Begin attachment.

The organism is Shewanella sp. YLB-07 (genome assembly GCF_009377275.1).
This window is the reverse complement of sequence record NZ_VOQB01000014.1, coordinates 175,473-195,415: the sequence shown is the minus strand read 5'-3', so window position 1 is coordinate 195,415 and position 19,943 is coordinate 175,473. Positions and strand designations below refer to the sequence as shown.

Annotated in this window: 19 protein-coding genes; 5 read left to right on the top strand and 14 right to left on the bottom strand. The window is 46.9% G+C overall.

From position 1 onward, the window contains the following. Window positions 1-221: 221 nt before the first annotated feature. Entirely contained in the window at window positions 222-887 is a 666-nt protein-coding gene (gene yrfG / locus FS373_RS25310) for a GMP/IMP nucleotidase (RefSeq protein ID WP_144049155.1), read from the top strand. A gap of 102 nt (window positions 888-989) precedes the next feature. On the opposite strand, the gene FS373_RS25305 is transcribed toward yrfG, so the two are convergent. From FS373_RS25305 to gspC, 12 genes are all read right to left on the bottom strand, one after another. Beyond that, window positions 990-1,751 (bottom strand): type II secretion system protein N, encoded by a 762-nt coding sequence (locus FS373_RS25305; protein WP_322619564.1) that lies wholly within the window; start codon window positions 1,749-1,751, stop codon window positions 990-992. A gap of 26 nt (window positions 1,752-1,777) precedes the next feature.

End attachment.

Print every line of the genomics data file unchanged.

The organism is Shewanella sp. YLB-07 (genome assembly GCF_009377275.1).
This window is the reverse complement of sequence record NZ_VOQB01000014.1, coordinates 175,473-195,415: the sequence shown is the minus strand read 5'-3', so window position 1 is coordinate 195,415 and position 19,943 is coordinate 175,473. Positions and strand designations below refer to the sequence as shown.

Annotated in this window: 19 protein-coding genes; 5 read left to right on the top strand and 14 right to left on the bottom strand. The window is 46.9% G+C overall.

From position 1 onward, the window contains the following. Window positions 1-221: 221 nt before the first annotated feature. Entirely contained in the window at window positions 222-887 is a 666-nt protein-coding gene (gene yrfG / locus FS373_RS25310) for a GMP/IMP nucleotidase (RefSeq protein ID WP_144049155.1), read from the top strand. A gap of 102 nt (window positions 888-989) precedes the next feature. On the opposite strand, the gene FS373_RS25305 is transcribed toward yrfG, so the two are convergent. From FS373_RS25305 to gspC, 12 genes are all read right to left on the bottom strand, one after another. Beyond that, window positions 990-1,751 (bottom strand): type II secretion system protein N, encoded by a 762-nt coding sequence (locus FS373_RS25305; protein WP_322619564.1) that lies wholly within the window; start codon window positions 1,749-1,751, stop codon window positions 990-992. A gap of 26 nt (window positions 1,752-1,777) precedes the next feature.